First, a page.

Once a forefather of the language this was supposed to be written in but never was, took a trip to Europe and wrote about it. His name was Nicholas Karamzin and he wrote about drinking wine in other countries, notably Western Europe where he spent 16 months, incidentally at the same time as the French Revolution was sweeping it like a broom. During the next French Revolution some forty years later, a French guy who took the example of de Toqueville but went to Russia instead where it was more screwed up and more interesting, wrote about the impact of Alexander Pushkin and Mikhail Lermontov, inaccurately at that. His name was de Custine, and he obviously, like Bruno whom we'll talk about later, nurtured a primary purpose of having a good time, infatuated by what he saw and intending to describe it with some aesthetic pretense to his peers which is practically impossible. Another fifty years later a welcome cynic (not welcome then, but certainly would be welcome to Arutunyan Land, the alter ego of Moscow) called Georges Brandes was more thorough and objective when he analyzed the culture and society of a twisted land that helped cause World War I and many, many other things. He wrote about the recent evolution of a new literature and its integration with society; he wrote about Tolstoy and Dostoevski, he wrote about the Romantics and the Liberals, and I'm sure about many other matters of grave consequence.

We can deduce, therefore, that travel notes are very popular, and are very well respected in literary circles. Travel notes are nice to write in the cabin of a nice train speeding through the Belorussian countryside, where you can look down on the landscape and feel elevated knowing that you are neither bound by the land nor its people, simply because you are moving through it in a train, and have thus mastered it. You write with the self-righteousness of a newly-independent teenager, except that you inevitably patronize the place you are writing about, unable to ignore your neat wash basin, the curtains of the window of the cabin that you paid for yourself, and the people (all the same) first coming in to stamp your passport and then bringing you a steaming glass of ruby tea. Perhaps I am wrong, but all travel notes bear the imprint of the context of the train cabin- I know- part of this was written in one.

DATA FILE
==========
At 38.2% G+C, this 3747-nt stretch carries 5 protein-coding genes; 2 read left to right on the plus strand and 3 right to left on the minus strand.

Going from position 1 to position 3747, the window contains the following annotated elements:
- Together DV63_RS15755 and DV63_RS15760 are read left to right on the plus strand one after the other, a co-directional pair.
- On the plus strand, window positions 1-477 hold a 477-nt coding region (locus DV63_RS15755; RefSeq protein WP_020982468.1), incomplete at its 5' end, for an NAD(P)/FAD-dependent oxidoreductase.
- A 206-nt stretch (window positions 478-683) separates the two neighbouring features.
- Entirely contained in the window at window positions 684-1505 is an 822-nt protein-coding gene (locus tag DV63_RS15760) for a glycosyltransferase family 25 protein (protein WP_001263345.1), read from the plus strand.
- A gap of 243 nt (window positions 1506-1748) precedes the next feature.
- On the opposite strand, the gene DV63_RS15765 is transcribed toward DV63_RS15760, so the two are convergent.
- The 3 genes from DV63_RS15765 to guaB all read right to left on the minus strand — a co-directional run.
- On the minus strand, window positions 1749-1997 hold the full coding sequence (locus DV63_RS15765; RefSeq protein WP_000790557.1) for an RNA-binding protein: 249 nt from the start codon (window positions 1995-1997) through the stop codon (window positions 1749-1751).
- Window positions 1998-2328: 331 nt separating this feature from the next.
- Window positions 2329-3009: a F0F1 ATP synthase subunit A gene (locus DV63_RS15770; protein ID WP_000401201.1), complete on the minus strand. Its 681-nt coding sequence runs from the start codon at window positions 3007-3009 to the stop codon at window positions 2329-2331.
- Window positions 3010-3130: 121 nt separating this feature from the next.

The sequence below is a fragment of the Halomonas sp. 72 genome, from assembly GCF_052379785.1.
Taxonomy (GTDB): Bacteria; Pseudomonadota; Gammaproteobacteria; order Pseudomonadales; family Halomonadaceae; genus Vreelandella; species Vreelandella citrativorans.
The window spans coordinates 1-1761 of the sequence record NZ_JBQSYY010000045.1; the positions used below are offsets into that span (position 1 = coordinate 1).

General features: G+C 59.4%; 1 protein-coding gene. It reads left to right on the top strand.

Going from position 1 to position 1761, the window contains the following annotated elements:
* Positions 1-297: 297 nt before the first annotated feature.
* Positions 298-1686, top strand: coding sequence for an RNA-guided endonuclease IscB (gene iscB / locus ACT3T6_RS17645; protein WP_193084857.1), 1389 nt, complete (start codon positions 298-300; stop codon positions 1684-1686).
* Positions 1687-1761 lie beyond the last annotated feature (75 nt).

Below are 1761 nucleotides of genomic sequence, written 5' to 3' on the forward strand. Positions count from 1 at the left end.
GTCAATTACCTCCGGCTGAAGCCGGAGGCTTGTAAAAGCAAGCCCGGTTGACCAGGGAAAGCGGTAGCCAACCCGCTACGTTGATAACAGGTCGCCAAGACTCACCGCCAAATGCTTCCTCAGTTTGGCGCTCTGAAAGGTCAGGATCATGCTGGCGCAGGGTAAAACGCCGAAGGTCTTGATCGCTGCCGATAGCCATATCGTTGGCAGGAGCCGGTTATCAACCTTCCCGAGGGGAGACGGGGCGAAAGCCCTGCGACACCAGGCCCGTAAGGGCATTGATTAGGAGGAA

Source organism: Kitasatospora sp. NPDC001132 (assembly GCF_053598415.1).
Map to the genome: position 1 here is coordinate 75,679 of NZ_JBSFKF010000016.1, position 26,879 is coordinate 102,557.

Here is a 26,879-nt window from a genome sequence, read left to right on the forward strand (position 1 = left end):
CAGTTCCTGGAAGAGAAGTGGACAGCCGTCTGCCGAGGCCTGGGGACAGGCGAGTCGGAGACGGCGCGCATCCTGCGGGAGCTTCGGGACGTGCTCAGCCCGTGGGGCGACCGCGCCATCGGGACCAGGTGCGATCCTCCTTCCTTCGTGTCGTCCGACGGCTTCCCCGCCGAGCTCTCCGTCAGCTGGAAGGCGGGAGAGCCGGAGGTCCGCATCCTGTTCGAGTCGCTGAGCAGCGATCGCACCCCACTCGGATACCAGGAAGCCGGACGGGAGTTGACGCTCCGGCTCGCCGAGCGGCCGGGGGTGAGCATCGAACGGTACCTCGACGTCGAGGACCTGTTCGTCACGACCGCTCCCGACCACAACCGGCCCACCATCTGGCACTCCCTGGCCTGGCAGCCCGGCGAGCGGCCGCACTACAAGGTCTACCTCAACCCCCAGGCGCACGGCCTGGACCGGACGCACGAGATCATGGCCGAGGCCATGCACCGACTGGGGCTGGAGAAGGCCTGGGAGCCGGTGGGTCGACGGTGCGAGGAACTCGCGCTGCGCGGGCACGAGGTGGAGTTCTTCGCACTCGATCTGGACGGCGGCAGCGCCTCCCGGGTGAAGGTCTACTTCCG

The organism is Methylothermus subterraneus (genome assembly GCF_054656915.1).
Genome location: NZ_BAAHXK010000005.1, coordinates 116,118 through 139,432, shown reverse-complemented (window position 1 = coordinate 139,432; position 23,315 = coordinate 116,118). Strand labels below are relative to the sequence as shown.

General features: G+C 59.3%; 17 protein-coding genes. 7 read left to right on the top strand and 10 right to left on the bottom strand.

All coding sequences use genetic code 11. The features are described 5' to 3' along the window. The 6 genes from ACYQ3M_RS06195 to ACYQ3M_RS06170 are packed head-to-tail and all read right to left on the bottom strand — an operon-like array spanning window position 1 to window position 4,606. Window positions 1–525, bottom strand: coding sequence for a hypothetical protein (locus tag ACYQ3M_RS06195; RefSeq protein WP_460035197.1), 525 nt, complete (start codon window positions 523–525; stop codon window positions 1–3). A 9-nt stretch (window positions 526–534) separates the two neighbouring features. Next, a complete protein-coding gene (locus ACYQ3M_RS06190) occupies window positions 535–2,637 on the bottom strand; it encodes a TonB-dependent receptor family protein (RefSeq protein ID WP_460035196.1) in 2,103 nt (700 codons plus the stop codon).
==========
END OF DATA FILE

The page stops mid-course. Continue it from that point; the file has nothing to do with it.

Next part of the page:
Is there a better travelogue, a best one, a more objective one? Apparently since I tried to write one I must have thought there was. But digging deep within a lexicon like that, one comes upon a startling image: do we compare the versions of de Custine's and Brandes' Russia to get a more objective view? Eventually, everything will lead up to a small bit of bullshit that might have more mathematical significance than anyone can as yet imagine. Something is wrong with this and every lexicon, just as there is something wrong with each of Zeno's paradoxes. But whatever mistake has been made is not really a mistake, for logically all comes together perfectly with it, and crumbles without it. Yet the flaw undermines everything and makes it lighter than air and practically worthless.

Aging, experienced travelers, as well as the ancient immigrants from Odessa who never learned English and sit on Brighton Beach chattering in Yiddish (the only place where that dying language is still spoken), having come from a country that no longer exists and perhaps never existed save in theirs and our imaginations. But all those ghosts will be able to grasp this without formulating it. For laymen, however, it will sound as pretentious as it is incomprehensible. At each instant Russia as an object is one object only, and it cannot change with time. At another instant there is merely another object, like the frames of a cartoon, which are not changed, but meticulously drawn over and over again. That is why the Russia that Marquis de Custine saw and wrote about was not the Russia that Georges Brandes wrote of, and the Russia I write about now is certainly nothing like the Russia that spread out like a virtual prison camp for all those immigrants that still regard it as such. There are billions upon billions of stacks of Russia, there are as many Russias as there are instances in Time, and though one version may not differ as much from its predecessor as it does from the one a hundred layers down, it is still another object, an object which can only occupy one space in a single instance.